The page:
Knitting this sweater pattern introduces us to the technique of "stranding" our non working colour along the back of our work. As you are knitting along from the chart you want to keep in mind that you don't want to carry your non working colour any more than 5 sts across the back of your work to prevent excessively long "floats" that may catch as you are putting the sweater on and off. You also want to keep this stranded yarn loose to keep your knitting lying flat without any puckering. The picture below shows you the inside of the sweater. As you can see, our floats (the non working yarn) are short strands covering 3, 4 or 5 knit sts then it is "caught" by the working yarn to prevent those long floats. Example, we have just finished knitting with the yellow to knit a circle. Now our chart is telling us to knit 8 white sts. We will knit 4 white sts, pick up the yellow wool and loosley lay it across your working white yarn and continue knitting the next 4 white sts. Then pick up the yellow and begin the next circle.
and before you know it you have a finished sweater!
If reading this has you thinking you would like to give fair isle knitting a try but you don't want to jump right in with a sweater, take a look at the first two projects from the book. If anyone is interested in knitting the headband or the cowl and has questions or needs some help along the way leave me a comment or send me an email and I will be glad to help you!
Happy Fair Isle Knitting and a big thank you to my model!!
At the beginning of May, one of our local yarn stores, The Wool Boutique hosted 3 days of knitting classes taught by the amazing Lucy Neatby!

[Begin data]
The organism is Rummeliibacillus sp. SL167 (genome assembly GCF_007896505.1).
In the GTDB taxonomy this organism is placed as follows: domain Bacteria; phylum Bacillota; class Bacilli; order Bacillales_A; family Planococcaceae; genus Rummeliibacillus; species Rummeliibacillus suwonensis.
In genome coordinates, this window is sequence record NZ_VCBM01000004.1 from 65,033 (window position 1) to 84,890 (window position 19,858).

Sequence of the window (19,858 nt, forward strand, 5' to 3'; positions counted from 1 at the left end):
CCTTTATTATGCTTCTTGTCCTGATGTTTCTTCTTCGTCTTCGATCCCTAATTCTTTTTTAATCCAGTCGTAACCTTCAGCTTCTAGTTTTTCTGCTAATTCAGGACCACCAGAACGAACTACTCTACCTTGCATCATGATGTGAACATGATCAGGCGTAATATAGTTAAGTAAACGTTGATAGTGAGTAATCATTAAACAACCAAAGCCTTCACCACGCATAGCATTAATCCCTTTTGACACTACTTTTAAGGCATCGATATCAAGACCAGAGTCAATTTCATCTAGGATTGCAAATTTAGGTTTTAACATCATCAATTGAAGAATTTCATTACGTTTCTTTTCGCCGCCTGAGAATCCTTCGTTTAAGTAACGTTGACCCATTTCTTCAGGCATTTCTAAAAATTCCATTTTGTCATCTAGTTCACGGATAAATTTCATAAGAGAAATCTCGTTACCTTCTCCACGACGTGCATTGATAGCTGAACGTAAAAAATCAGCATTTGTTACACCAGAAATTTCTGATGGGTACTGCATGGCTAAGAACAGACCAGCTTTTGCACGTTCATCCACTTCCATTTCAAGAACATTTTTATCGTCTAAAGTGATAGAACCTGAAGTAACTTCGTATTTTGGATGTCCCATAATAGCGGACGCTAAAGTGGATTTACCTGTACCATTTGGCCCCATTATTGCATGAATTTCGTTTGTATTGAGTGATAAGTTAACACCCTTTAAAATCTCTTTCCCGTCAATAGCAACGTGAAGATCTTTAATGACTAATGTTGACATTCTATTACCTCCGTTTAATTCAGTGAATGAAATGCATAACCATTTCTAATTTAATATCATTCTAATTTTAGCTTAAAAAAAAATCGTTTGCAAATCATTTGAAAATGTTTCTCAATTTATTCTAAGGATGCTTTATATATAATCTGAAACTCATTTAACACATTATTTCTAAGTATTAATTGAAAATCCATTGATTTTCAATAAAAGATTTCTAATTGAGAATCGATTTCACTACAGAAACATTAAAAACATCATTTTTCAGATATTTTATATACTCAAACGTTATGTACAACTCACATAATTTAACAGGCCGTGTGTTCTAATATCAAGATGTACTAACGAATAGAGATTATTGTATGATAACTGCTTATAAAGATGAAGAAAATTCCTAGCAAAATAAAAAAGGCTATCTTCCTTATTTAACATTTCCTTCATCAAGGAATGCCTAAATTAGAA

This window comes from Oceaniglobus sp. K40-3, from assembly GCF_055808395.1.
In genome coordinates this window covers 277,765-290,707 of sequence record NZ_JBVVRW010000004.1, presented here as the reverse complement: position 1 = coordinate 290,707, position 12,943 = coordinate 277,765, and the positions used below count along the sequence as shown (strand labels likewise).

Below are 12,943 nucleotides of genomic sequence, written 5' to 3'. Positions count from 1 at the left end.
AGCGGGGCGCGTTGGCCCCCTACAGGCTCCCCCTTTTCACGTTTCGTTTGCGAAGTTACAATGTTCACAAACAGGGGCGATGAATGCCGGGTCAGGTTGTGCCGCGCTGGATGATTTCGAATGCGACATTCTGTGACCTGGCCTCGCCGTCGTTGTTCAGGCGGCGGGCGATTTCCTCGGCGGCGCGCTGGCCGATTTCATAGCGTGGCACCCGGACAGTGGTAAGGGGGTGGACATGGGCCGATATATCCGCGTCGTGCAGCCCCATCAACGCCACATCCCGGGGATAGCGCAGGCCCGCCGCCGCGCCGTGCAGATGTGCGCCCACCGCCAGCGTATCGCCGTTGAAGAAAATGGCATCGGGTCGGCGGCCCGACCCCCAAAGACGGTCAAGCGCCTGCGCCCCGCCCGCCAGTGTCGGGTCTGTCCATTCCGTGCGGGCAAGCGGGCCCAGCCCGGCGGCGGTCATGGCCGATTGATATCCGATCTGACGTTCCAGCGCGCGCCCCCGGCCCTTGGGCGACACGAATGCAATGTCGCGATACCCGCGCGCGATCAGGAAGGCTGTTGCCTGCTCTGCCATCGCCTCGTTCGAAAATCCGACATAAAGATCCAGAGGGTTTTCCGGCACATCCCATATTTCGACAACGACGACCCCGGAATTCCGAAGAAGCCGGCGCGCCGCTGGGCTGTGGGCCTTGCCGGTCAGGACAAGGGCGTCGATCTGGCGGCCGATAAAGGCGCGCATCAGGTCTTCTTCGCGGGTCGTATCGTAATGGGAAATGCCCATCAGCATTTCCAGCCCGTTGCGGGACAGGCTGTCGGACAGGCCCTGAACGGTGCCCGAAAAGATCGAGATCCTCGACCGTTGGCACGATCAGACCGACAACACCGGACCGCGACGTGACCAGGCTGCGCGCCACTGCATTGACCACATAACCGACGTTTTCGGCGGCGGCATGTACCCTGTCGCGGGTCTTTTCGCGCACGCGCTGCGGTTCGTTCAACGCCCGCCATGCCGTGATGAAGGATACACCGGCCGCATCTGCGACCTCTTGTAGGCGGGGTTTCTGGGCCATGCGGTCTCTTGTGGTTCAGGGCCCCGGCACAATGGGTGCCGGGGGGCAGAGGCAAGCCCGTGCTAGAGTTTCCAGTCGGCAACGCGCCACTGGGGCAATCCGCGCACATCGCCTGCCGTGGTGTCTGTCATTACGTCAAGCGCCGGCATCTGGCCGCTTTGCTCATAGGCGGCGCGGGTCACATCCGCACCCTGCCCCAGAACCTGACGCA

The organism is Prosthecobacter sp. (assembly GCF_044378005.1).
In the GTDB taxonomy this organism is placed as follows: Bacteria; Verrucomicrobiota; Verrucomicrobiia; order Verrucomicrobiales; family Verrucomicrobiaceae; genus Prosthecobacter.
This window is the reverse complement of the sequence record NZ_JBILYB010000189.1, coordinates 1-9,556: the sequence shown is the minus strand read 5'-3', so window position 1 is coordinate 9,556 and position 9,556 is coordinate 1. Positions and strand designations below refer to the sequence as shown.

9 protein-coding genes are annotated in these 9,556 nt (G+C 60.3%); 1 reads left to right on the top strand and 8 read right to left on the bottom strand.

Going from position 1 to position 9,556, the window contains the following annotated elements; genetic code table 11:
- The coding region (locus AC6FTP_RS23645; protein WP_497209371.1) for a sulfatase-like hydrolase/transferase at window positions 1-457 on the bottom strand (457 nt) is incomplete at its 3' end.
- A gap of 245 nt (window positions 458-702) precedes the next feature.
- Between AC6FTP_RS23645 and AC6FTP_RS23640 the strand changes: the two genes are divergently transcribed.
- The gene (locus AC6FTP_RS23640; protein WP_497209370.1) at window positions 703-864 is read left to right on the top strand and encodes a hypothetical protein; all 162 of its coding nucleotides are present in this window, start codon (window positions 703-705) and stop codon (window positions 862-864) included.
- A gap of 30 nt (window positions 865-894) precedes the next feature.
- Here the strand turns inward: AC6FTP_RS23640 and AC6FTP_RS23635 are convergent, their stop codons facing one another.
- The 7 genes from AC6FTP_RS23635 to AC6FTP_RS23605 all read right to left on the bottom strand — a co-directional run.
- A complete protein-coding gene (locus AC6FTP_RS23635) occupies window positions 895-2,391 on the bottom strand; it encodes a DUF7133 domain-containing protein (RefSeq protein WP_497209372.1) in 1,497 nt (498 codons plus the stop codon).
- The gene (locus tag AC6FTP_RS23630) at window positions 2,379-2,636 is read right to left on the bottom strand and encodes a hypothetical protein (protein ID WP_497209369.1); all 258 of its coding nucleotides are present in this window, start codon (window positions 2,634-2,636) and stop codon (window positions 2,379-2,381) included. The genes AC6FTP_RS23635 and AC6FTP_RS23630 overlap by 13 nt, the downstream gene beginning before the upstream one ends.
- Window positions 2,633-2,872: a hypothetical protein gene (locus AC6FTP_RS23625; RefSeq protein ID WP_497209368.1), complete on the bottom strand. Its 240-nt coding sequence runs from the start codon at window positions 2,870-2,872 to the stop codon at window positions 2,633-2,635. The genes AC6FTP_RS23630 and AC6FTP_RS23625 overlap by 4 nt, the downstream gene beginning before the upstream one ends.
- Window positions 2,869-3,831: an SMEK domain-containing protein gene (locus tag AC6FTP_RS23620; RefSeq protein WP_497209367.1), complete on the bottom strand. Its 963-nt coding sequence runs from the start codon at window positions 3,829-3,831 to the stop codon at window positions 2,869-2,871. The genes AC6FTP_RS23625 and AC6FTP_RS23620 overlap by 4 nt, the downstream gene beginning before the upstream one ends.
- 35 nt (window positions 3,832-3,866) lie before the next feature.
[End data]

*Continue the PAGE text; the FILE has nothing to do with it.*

The first day of class was a full day learning about short rows and the various techniques we can use to knit short rows, when and how to pick up those wrapped sts and ways short rows can be used in our knitting. Lots of great info.
The next morning was all about picking up stitches and knitting bands and buttonholes!
Would you think this would end up as a buttonhole?
It does! Lucy calls these Magic Buttonholes and they really are magic.
Then the afternoon was all about steeks and cutting your knitting. This is always a lot of fun and a little nerve wracking when you pick up those scissors to make that first cut!
The last day of classes was all about knitting toe up socks. This was the easiest way I have ever started a toe up sock. We did the toe in garter stitch but it can also be knit in stocking st.
This is the after thought heel in progress.
What an amazing three days! If you ever have a chance to go to one of Lucy's classes, GO! She has a great teaching style and so much knitting knowledge to share!